He says he "wrote a whole movie in Paris. It was about the French-Algerian war," The personnel he mentions is almost like the lineup for the "A Caddy for Daddy" session, (he mentions Cedar, but McCoy is on the "ACFD" session). Is "A Caddy For Daddy" the music he wrote for the movie, or is there some other stuff?

Then he talks about a "brass ensemble" record with two tpts, two bones, horn, euphonium and tuba, and James Spaulding on alto. A quick scroll through jazzdisco.org shows a March '66 session for "A Slice of the Top" with an octet, but there's only one trumpet and no trombones. Is that the session Mobley is talking about, or are there others?

Inquiring minds want to know...

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Mobley talks in the article about a couple of (at the time) unissued sessions he did for Blue Note:

He says he "wrote a whole movie in Paris. It was about the French-Algerian war," The personnel he mentions is almost like the lineup for the "A Caddy for Daddy" session, (he mentions Cedar, but McCoy is on the "ACFD" session). Is "A Caddy For Daddy" the music he wrote for the movie, or is there some other stuff?

Then he talks about a "brass ensemble" record with two tpts, two bones, horn, euphonium and tuba, and James Spaulding on alto. A quick scroll through jazzdisco.org shows a March '66 session for "A Slice of the Top" with an octet, but there's only one trumpet and no trombones. Is that the session Mobley is talking about, or are there others?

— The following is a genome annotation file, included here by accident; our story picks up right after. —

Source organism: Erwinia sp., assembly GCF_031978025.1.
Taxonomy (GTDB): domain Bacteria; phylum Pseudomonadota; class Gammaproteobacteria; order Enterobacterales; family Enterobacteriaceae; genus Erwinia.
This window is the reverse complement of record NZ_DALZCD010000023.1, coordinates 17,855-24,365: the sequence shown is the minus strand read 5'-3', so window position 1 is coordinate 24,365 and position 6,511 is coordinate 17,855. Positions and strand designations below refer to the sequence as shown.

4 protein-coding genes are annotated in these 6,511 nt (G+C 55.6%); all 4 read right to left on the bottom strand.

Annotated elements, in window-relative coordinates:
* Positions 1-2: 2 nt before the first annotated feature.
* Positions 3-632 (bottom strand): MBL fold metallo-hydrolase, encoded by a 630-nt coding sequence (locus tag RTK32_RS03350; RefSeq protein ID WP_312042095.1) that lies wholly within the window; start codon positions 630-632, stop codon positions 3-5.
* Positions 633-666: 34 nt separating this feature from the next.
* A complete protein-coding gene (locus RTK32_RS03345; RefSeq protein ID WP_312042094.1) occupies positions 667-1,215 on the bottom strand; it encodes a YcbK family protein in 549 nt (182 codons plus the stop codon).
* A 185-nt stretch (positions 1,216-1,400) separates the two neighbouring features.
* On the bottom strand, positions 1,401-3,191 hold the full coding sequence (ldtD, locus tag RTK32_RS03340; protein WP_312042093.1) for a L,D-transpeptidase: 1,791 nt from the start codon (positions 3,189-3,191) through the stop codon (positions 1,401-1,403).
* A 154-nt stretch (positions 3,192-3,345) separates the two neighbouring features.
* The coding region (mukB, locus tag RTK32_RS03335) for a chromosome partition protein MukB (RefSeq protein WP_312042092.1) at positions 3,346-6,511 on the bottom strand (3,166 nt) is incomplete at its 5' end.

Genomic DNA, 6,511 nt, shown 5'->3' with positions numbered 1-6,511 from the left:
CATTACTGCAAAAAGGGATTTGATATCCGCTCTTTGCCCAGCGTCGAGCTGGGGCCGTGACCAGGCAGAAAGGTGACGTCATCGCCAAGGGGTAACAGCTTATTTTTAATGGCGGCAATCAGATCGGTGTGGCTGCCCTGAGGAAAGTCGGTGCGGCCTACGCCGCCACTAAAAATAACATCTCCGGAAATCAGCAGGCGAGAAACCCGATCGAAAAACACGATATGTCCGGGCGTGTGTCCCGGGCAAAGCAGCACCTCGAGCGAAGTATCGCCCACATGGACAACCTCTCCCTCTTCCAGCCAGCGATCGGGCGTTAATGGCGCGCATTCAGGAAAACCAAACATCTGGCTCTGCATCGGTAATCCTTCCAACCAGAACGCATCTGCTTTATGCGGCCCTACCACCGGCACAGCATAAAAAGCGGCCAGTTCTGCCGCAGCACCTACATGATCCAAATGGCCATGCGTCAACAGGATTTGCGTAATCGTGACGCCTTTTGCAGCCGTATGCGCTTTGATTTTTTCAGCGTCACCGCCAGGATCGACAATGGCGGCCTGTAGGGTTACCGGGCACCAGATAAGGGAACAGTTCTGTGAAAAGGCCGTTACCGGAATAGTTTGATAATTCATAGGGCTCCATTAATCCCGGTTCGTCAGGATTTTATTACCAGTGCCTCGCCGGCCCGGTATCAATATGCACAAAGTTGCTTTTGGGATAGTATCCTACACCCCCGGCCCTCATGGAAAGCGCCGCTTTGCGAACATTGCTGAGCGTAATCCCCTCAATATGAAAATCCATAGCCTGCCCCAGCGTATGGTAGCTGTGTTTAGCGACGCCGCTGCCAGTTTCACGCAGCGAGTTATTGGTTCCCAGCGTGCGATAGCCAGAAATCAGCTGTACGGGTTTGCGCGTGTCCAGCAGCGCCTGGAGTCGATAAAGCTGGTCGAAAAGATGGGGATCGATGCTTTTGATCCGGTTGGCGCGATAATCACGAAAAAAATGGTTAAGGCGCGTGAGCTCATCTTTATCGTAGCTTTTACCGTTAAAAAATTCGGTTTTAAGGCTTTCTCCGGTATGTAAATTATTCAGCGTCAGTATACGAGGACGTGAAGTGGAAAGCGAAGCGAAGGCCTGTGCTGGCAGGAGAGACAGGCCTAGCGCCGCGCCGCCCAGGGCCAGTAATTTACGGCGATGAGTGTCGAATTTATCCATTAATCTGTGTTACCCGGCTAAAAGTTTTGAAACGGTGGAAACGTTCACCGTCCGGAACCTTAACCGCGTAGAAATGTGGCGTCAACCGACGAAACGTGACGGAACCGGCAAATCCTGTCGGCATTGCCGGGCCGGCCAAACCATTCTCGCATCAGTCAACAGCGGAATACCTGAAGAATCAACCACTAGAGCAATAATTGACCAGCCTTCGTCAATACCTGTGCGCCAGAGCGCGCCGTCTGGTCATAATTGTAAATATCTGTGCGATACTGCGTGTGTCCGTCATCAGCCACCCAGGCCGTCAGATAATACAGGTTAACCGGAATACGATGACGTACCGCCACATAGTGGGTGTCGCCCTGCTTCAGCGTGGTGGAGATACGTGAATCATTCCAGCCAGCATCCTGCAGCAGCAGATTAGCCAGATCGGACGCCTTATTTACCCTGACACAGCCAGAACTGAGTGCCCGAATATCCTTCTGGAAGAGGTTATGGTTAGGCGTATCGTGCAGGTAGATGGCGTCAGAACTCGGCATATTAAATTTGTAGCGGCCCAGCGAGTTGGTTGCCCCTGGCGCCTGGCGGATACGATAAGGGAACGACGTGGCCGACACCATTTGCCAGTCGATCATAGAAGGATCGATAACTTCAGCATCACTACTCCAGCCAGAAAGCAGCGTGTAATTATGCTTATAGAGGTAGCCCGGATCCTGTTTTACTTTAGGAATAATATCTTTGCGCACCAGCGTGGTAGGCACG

Inquiring minds want to know...

Iirc, correctly this was hashed out years ago on the BNBB. While some wanted to cling to the hope that something might have been recorded for another label or something, Michael was pretty firm on the fact that if there was such a session, the tapes are gone, and that in all likelihood, Hank was referring to the Slice of the Top session, which wasn't issued at the time.

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Iirc, correctly this was hashed out years ago on the BNBB. While some wanted to cling to the hope that something might have been recorded for another label or something, Michael was pretty firm on the fact that if there was such a session, the tapes are gone, and that in all likelihood, Hank was referring to the Slice of the Top session, which wasn't issued at the time.

Thanks, Dan.

Damn, I was going to use the $33 price tag of a "Slice of the Top" CD as my excuse for buying the Mobley Mosaic box. Then I realized the box is just the '50s sessions and SOTT is from the '60s.

This is gonna cost me... :lol:

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Iirc, correctly this was hashed out years ago on the BNBB. While some wanted to cling to the hope that something might have been recorded for another label or something, Michael was pretty firm on the fact that if there was such a session, the tapes are gone, and that in all likelihood, Hank was referring to the Slice of the Top session, which wasn't issued at the time.

Thanks, Dan.

Damn, I was going to use the $33 price tag of a "Slice of the Top" CD as my excuse for buying the Mobley Mosaic box. Then I realized the box is just the '50s sessions and SOTT is from the '60s.

This is gonna cost me... :lol:

What? You haven't gotten the Mobley box yet? WTF?? :o;):g